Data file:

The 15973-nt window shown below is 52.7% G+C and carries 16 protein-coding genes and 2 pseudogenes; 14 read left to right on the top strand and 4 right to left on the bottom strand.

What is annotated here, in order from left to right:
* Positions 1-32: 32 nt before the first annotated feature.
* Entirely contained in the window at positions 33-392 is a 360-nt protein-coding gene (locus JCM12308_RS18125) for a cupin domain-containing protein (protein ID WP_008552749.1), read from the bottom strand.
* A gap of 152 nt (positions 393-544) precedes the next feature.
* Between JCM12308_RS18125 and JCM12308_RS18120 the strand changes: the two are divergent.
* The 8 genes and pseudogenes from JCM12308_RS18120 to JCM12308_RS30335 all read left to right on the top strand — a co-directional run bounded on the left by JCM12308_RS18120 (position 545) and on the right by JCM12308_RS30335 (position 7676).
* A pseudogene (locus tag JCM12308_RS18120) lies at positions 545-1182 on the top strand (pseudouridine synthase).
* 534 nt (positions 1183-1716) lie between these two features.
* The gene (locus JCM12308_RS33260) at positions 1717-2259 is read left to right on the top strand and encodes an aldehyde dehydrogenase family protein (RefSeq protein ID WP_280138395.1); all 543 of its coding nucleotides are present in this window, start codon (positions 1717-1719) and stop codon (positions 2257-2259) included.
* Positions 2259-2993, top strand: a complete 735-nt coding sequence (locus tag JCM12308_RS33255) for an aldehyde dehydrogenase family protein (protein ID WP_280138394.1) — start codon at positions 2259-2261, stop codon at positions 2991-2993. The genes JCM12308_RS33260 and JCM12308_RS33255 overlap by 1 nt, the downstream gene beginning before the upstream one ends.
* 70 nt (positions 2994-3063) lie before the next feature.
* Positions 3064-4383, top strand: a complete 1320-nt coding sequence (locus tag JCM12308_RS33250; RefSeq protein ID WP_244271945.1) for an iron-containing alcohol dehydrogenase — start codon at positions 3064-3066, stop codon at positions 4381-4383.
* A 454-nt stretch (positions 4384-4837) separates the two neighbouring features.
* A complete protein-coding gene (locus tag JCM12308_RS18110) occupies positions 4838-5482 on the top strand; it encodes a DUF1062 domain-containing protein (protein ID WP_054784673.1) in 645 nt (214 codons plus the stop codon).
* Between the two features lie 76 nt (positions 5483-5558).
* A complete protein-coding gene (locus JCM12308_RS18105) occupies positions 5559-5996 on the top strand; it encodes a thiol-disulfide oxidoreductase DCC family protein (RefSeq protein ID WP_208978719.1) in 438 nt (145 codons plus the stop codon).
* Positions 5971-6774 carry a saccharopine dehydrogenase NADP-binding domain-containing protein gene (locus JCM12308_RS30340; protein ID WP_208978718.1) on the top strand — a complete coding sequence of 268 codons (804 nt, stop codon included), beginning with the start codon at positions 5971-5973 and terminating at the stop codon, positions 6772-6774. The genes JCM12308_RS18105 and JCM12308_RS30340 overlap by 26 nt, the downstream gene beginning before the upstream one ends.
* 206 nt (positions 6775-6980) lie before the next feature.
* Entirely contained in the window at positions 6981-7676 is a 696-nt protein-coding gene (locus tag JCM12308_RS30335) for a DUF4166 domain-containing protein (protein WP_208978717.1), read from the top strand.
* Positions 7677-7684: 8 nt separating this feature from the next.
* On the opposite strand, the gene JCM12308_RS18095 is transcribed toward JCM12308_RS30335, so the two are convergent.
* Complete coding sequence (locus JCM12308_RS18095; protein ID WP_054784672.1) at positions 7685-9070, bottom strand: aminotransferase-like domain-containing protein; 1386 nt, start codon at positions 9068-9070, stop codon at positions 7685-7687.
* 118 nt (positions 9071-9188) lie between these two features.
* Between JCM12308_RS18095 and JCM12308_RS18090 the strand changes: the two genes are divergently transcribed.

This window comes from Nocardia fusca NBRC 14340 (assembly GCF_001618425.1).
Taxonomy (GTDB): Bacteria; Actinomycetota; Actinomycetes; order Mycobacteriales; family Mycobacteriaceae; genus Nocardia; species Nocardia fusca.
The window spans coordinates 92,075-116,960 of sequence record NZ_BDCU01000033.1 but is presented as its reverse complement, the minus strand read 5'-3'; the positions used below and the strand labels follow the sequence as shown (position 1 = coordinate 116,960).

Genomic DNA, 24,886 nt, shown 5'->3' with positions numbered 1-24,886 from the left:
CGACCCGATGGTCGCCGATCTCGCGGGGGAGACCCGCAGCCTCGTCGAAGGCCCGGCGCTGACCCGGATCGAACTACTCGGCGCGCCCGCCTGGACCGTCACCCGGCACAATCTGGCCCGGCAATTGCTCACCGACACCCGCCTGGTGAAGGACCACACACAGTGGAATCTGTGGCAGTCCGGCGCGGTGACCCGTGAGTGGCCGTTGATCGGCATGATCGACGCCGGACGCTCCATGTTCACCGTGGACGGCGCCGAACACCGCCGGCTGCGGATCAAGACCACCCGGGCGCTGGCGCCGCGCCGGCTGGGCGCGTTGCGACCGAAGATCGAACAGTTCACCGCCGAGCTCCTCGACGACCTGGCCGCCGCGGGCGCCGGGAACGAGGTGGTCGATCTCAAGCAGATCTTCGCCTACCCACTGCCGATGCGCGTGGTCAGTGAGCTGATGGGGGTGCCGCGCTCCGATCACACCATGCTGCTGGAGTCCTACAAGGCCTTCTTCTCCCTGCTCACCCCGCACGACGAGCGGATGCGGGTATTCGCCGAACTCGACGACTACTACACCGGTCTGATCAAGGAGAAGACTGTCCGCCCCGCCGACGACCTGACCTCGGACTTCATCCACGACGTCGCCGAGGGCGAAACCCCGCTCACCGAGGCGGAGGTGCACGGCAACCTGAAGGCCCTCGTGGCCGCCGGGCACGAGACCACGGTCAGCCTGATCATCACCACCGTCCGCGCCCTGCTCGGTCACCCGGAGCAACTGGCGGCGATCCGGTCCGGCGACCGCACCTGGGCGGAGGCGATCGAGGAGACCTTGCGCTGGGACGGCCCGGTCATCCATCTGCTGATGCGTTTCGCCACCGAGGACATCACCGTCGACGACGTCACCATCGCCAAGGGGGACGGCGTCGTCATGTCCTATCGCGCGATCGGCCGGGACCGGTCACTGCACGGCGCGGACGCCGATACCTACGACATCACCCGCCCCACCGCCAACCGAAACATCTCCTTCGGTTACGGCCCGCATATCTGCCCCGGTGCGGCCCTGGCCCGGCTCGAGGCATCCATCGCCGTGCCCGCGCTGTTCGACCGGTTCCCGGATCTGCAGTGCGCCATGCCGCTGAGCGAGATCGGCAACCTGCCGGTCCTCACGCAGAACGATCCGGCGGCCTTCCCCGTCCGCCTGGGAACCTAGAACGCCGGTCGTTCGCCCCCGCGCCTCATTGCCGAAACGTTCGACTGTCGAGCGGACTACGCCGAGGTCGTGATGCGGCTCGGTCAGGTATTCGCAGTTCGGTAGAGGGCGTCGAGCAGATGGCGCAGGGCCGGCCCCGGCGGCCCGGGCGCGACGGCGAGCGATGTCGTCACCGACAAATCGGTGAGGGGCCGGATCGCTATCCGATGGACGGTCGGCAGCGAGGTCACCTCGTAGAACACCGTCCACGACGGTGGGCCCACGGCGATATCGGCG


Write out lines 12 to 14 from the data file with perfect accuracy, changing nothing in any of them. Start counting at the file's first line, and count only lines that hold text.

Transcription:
* 70 nt (positions 2994-3063) lie before the next feature.
* Positions 3064-4383, top strand: a complete 1320-nt coding sequence (locus tag JCM12308_RS33250; RefSeq protein ID WP_244271945.1) for an iron-containing alcohol dehydrogenase — start codon at positions 3064-3066, stop codon at positions 4381-4383.
* A 454-nt stretch (positions 4384-4837) separates the two neighbouring features.